In this edition, we outline the key drivers impacting the contraction of the professional indemnity insurance market in Ireland over the last few years. We also take a closer look at recent adjudication cases focussed on the right to counterclaim and the binding nature of an adjudicator's decision. Finally, we explore the function of The Office of the Planning Regulator (the "OPR") and its work so far.

Professional Indemnity Insurance: the drivers behind contraction of the market

The professional indemnity insurance market in Ireland has considerably contracted over the last few years. Now more than ever, the construction world is feeling the effects of this and made worse by the burden facing the sector due to the COVID-19 pandemic. The difficulty in obtaining or renewing professional indemnity insurance is an uphill struggle faced not only by employers and parties with design responsibility, but also third party project stakeholders such as funders and landlords.

The drivers behind the contraction of this particular insurance market include:


Key takeaway: Employers, contractors and designers now need to carry out a full audit of the contractual commitments provided by them (eg, professional indemnity insurance obligations and indemnity provisions) (particularly those with any design responsibility). We frequently hear from designers / contractors that they are now facing difficulties in securing renewal of their policies originally underwritten on an "each and every claim" basis. Cover underwritten "on an aggregate basis" being offered instead has led to parties no longer being able to comply with their contractual obligations. Employers, contractors and designers need to assess where insurance gaps now exist and work through possible alternatives in each case.

Adjudication and the High Court: the right to counterclaim and the binding nature of an adjudicator's decision

Following on from the Gravity Construction Limited v Total Highway Maintenance Limited1 case, the High Court has again confirmed the enforceability of an adjudicator's decision in the recent case Principal Construction Limited v Beneavin Contractors Limited. 2 In this latest case, Principal Construction Limited (PCL) brought an action to enforce an adjudicator's decision relating to the value of variations that PCL had carried out under its contract. Beneavin Contractors Limited (BCL) argued against the enforceability of the decision on the basis that the adjudicator's decision was not binding, the adjudicator did not have jurisdiction to hear the claim and the adjudicator materially breached the rules of natural justice in arriving at its decision.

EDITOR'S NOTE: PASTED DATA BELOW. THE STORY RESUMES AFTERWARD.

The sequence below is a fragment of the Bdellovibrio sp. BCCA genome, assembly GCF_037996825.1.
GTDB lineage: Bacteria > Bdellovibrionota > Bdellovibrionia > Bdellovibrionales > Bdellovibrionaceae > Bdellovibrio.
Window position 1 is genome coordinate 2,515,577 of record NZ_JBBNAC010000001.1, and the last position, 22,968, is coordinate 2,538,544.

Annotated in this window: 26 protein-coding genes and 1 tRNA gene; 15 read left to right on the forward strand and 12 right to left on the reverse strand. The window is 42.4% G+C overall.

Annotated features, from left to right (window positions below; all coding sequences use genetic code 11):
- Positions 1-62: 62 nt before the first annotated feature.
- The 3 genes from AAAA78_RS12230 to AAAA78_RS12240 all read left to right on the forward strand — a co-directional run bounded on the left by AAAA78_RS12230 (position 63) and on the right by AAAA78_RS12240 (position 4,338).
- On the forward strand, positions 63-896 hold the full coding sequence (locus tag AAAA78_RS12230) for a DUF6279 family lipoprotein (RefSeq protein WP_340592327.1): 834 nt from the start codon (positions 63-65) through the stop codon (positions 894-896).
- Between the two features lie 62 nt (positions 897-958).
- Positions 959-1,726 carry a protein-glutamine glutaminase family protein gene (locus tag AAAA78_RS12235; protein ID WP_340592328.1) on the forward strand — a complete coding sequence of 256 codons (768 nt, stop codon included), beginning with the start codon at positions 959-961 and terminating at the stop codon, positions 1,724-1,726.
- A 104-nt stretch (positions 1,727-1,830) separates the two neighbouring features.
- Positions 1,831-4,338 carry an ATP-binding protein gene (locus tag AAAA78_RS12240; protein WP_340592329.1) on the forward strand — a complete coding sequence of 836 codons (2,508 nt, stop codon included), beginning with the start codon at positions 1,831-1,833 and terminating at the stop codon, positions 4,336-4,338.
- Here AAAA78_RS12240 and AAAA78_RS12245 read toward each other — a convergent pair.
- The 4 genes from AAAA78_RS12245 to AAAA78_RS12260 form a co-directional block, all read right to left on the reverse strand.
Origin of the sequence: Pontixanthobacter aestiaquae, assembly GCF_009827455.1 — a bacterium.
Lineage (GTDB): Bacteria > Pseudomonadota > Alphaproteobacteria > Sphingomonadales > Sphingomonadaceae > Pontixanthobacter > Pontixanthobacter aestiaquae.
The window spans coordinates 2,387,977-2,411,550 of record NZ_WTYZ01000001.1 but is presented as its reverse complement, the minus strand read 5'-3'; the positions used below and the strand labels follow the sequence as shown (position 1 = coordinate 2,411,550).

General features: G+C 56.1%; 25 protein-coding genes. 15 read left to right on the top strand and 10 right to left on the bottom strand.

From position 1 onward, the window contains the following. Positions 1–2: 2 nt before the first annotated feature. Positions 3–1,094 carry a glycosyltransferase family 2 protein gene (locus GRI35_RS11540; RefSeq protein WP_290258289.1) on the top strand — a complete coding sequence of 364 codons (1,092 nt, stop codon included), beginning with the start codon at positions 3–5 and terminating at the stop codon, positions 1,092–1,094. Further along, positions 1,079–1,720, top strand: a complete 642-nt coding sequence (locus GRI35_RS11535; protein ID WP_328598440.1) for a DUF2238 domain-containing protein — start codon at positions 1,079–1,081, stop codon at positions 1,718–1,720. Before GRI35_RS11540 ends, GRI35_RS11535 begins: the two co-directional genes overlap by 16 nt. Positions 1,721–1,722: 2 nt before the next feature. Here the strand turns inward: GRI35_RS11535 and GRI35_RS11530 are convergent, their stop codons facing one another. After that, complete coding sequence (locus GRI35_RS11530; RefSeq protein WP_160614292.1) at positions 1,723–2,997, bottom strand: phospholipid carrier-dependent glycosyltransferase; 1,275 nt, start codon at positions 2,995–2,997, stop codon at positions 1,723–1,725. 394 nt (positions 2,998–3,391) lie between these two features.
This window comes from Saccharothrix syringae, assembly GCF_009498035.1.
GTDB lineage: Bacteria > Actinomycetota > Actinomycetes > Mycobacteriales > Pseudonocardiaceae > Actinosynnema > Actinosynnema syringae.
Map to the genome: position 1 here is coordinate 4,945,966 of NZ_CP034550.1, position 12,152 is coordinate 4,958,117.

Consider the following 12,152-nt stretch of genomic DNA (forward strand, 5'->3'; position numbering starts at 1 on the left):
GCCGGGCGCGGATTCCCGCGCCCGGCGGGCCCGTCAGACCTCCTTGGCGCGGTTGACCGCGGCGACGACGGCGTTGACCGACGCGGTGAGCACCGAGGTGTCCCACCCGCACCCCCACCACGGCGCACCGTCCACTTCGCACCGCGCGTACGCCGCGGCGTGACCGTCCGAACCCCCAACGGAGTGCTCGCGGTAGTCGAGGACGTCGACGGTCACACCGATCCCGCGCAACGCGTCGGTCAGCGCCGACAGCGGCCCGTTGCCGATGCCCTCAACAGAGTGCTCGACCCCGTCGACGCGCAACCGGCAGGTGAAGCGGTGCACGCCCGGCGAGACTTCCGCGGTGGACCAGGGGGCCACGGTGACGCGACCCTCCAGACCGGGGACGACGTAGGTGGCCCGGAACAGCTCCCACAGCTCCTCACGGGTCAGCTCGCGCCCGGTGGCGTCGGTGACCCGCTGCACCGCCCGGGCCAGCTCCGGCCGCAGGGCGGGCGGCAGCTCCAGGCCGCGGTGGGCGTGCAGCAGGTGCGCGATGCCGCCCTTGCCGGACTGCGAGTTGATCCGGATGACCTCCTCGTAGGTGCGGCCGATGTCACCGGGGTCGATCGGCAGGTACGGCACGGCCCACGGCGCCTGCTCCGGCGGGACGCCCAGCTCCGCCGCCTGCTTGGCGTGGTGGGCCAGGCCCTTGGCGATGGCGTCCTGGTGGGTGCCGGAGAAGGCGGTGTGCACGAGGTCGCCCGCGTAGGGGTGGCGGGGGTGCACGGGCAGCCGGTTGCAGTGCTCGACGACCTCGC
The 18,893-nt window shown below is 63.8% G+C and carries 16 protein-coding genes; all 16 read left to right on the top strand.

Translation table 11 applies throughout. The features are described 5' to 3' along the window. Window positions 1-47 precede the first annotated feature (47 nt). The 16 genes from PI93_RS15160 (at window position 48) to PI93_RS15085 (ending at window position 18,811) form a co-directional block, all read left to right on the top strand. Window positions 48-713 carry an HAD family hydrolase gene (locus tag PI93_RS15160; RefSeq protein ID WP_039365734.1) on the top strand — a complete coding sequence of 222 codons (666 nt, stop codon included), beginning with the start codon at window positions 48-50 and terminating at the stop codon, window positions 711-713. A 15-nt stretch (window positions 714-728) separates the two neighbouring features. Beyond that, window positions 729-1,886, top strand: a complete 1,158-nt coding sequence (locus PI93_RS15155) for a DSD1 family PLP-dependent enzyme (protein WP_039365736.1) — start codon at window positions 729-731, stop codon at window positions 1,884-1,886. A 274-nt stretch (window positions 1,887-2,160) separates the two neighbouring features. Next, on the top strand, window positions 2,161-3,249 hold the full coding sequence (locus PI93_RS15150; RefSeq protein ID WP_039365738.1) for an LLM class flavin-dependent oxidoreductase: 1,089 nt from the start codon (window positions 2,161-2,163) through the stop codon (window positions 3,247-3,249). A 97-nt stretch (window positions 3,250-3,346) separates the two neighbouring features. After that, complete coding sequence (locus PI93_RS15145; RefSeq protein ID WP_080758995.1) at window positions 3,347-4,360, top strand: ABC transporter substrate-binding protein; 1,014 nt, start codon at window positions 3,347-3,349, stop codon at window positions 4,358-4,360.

The Court determined that:

  1. the adjudicator's decision is binding and enforceable;
  2. the right to refer a payment dispute to adjudication overrides the contractual provisions including any provisions to limit a claim contained in the contract; and
  3. although the adjudicator can consider a full defence including abatement and set-off, it does not have jurisdiction to hear a counterclaim which is a separate action and, unless otherwise agreed by the parties, must be heard in a separate adjudication.

Binding Decision

BCL argued that the words in section 6(11) of the Construction Contracts Act 2013 (CCA) "if binding" meant the adjudicator's decision is not binding and therefore should not be enforced. The Court followed the earlier Gravity Construction case and confirmed that the purpose of the CCA was to provide a "summary procedure to enforce the payment of moneys from one party to another in a building contract" and confirmed that section 6(10) provides that the adjudicator's decision "shall be binding" until the payment dispute is finally settled or a different decision is made at arbitration or in Court. On that basis, the words "if binding" should be narrowly construed and the decision is therefore enforceable.


BCL also argued that the adjudicator did not have jurisdiction to hear the payment dispute as the final certificate had issued and the contract provided that unless adjudication proceedings are commenced within the time allowed under the contract the final certificate becomes conclusive. PCL referred the dispute to adjudication nearly six months following the issue of the final certificate. The Court however determined that the adjudicator derives its jurisdiction from the CCA and not the contract and CCA provides that a payment dispute can be referred at any time to adjudication. However, once the dispute has been referred, the adjudicator may then have regard to the terms of the contract. In this case, the adjudicator had decided the final certificate may have been invalid.


BCL had claimed PCL were liable to pay liquidated and ascertained damages to BCL under the contract. The adjudicator determined that he did not have jurisdiction to hear this counterclaim as this was, at law, a separate claim. The adjudicator cited the UK case Bresco Electrical Services Ltd v Michael J Londale (Electrical) Ltd3 when he confirmed that while he could consider a full defence including abatement and set-off he could not consider a claim for a monetary award in favour of the respondent. The Court agreed (but without specifically citing the UK case) and also found that the adjudicator did in fact deal with the issue of delay and determined that PCL was not responsible for the delay.